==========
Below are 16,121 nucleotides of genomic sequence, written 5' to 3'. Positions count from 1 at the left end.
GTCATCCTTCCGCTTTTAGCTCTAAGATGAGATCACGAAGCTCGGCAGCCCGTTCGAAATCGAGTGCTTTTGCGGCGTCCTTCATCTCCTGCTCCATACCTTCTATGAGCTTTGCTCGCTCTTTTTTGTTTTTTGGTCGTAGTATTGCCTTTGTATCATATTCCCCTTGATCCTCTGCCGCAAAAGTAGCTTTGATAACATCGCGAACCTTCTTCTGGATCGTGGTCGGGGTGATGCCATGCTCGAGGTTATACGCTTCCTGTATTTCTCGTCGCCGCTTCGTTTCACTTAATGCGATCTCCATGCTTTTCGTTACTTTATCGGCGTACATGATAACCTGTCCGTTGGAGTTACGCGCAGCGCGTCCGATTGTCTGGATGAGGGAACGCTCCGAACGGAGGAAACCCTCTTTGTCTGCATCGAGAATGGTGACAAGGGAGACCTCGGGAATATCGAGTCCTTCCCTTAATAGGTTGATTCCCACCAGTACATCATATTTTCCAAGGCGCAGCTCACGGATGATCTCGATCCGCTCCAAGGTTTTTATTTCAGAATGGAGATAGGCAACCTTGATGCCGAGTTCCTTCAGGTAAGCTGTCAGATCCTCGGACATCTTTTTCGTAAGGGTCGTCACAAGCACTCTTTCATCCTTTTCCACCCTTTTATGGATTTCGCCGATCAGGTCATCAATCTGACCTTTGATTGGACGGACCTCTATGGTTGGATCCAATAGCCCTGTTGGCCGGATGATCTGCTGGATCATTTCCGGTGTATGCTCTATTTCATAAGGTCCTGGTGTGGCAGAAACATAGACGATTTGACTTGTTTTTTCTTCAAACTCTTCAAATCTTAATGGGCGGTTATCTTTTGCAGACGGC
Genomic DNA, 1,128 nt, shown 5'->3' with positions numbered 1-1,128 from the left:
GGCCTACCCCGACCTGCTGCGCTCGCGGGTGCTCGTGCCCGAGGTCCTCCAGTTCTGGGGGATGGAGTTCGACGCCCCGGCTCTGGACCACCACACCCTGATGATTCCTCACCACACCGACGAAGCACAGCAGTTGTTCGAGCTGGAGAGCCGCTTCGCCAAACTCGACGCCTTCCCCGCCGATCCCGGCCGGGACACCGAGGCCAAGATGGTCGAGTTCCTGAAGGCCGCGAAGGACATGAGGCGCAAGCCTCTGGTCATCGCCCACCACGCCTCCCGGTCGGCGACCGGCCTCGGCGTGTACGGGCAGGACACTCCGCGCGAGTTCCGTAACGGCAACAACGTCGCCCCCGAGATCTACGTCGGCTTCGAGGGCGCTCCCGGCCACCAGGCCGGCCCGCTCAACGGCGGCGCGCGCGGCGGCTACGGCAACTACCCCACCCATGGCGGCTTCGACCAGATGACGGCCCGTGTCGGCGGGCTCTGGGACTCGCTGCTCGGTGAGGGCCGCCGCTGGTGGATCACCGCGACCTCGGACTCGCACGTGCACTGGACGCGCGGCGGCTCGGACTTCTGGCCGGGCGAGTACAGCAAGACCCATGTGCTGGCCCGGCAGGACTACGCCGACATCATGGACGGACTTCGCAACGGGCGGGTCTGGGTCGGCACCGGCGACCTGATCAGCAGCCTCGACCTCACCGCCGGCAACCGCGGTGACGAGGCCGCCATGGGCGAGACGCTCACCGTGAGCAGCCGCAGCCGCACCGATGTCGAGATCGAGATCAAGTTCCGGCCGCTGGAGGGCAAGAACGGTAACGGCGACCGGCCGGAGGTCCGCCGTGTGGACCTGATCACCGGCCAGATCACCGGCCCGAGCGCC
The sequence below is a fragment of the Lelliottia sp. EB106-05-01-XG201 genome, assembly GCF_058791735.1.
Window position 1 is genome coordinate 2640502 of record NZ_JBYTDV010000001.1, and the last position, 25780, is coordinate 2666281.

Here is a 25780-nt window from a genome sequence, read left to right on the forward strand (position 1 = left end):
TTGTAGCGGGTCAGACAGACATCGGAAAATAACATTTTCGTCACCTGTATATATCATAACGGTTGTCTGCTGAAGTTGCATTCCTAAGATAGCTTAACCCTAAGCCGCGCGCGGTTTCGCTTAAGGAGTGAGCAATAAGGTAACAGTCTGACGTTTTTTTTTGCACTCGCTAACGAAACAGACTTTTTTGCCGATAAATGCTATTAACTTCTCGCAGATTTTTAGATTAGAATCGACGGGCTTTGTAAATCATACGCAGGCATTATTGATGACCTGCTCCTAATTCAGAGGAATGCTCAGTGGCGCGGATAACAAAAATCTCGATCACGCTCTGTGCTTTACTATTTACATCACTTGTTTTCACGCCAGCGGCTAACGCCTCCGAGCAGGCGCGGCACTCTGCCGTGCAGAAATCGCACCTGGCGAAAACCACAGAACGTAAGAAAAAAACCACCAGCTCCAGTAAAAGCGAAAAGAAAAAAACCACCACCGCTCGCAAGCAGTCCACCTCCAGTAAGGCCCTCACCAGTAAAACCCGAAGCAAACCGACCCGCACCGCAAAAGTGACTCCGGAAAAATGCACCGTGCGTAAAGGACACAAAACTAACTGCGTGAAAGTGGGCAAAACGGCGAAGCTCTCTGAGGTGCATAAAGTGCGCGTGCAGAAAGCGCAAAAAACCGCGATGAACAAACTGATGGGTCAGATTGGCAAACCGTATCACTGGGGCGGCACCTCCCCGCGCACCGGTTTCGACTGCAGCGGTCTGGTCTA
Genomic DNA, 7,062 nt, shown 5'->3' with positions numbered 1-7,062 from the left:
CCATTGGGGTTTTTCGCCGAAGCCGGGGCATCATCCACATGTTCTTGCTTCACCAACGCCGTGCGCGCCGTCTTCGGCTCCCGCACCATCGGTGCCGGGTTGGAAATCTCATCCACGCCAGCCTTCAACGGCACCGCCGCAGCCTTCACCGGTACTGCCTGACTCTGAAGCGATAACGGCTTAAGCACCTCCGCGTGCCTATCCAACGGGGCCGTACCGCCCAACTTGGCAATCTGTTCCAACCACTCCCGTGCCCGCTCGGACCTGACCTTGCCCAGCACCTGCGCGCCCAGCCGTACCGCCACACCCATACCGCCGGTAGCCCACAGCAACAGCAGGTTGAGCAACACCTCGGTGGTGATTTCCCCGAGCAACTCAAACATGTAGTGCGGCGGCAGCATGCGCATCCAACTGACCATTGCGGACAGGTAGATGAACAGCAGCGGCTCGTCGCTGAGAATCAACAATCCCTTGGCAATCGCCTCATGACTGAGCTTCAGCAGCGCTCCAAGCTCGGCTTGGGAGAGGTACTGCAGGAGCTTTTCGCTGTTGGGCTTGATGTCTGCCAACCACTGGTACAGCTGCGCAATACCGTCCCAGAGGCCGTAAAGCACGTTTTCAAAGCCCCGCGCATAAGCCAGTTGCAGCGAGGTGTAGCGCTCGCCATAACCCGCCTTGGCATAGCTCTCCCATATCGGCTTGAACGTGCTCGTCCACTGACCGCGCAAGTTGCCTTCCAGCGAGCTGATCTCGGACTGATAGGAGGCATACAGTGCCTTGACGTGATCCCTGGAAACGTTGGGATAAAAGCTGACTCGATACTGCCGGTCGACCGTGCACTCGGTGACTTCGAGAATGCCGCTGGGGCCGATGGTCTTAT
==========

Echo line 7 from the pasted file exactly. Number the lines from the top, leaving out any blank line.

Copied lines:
Here is a 25780-nt window from a genome sequence, read left to right on the forward strand (position 1 = left end):